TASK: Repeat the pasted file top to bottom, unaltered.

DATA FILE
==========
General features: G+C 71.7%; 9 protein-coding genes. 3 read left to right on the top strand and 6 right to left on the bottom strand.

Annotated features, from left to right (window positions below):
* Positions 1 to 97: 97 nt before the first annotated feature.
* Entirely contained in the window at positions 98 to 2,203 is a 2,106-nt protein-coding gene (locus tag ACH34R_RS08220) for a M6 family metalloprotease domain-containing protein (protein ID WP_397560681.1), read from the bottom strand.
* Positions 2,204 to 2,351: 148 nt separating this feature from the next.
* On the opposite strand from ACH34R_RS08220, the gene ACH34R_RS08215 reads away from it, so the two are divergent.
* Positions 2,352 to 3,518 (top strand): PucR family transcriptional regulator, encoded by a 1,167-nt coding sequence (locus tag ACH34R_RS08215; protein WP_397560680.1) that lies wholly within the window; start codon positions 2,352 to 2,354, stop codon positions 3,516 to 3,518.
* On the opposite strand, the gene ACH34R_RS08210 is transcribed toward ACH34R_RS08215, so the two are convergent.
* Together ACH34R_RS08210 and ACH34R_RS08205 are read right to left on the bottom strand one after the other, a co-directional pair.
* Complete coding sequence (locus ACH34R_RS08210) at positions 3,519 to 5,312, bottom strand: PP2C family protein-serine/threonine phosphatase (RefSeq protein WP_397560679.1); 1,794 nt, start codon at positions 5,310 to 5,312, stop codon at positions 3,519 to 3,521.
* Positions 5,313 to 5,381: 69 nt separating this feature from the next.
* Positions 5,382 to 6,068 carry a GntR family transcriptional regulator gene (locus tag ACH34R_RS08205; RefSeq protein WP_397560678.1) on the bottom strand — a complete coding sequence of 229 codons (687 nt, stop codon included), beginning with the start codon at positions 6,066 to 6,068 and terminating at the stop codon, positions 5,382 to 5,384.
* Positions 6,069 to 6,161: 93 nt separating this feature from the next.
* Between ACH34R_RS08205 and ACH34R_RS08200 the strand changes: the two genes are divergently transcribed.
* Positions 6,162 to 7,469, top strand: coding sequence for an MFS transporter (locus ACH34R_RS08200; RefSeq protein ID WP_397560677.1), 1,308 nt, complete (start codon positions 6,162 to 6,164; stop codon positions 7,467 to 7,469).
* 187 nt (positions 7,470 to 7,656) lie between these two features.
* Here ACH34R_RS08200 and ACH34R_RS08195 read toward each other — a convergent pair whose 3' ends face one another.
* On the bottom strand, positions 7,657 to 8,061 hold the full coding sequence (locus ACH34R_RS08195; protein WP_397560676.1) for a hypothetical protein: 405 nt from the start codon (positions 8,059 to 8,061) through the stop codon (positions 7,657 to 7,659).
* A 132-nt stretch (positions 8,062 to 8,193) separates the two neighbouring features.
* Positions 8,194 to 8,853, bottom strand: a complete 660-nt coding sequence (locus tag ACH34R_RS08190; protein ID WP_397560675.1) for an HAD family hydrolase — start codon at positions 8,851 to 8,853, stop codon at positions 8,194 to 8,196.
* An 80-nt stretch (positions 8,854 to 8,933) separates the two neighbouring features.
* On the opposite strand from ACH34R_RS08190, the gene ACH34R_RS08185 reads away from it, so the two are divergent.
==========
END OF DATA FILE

General features: G+C 71.7%; 9 protein-coding genes. 3 read left to right on the top strand and 6 right to left on the bottom strand.

Annotated features, from left to right (window positions below):
* Positions 1 to 97: 97 nt before the first annotated feature.
* Entirely contained in the window at positions 98 to 2,203 is a 2,106-nt protein-coding gene (locus tag ACH34R_RS08220) for a M6 family metalloprotease domain-containing protein (protein ID WP_397560681.1), read from the bottom strand.
* Positions 2,204 to 2,351: 148 nt separating this feature from the next.
* On the opposite strand from ACH34R_RS08220, the gene ACH34R_RS08215 reads away from it, so the two are divergent.
* Positions 2,352 to 3,518 (top strand): PucR family transcriptional regulator, encoded by a 1,167-nt coding sequence (locus tag ACH34R_RS08215; protein WP_397560680.1) that lies wholly within the window; start codon positions 2,352 to 2,354, stop codon positions 3,516 to 3,518.
* On the opposite strand, the gene ACH34R_RS08210 is transcribed toward ACH34R_RS08215, so the two are convergent.
* Together ACH34R_RS08210 and ACH34R_RS08205 are read right to left on the bottom strand one after the other, a co-directional pair.
* Complete coding sequence (locus ACH34R_RS08210) at positions 3,519 to 5,312, bottom strand: PP2C family protein-serine/threonine phosphatase (RefSeq protein WP_397560679.1); 1,794 nt, start codon at positions 5,310 to 5,312, stop codon at positions 3,519 to 3,521.
* Positions 5,313 to 5,381: 69 nt separating this feature from the next.
* Positions 5,382 to 6,068 carry a GntR family transcriptional regulator gene (locus tag ACH34R_RS08205; RefSeq protein WP_397560678.1) on the bottom strand — a complete coding sequence of 229 codons (687 nt, stop codon included), beginning with the start codon at positions 6,066 to 6,068 and terminating at the stop codon, positions 5,382 to 5,384.
* Positions 6,069 to 6,161: 93 nt separating this feature from the next.
* Between ACH34R_RS08205 and ACH34R_RS08200 the strand changes: the two genes are divergently transcribed.
* Positions 6,162 to 7,469, top strand: coding sequence for an MFS transporter (locus ACH34R_RS08200; RefSeq protein ID WP_397560677.1), 1,308 nt, complete (start codon positions 6,162 to 6,164; stop codon positions 7,467 to 7,469).
* 187 nt (positions 7,470 to 7,656) lie between these two features.
* Here ACH34R_RS08200 and ACH34R_RS08195 read toward each other — a convergent pair whose 3' ends face one another.
* On the bottom strand, positions 7,657 to 8,061 hold the full coding sequence (locus ACH34R_RS08195; protein WP_397560676.1) for a hypothetical protein: 405 nt from the start codon (positions 8,059 to 8,061) through the stop codon (positions 7,657 to 7,659).
* A 132-nt stretch (positions 8,062 to 8,193) separates the two neighbouring features.
* Positions 8,194 to 8,853, bottom strand: a complete 660-nt coding sequence (locus tag ACH34R_RS08190; protein ID WP_397560675.1) for an HAD family hydrolase — start codon at positions 8,851 to 8,853, stop codon at positions 8,194 to 8,196.
* An 80-nt stretch (positions 8,854 to 8,933) separates the two neighbouring features.
* On the opposite strand from ACH34R_RS08190, the gene ACH34R_RS08185 reads away from it, so the two are divergent.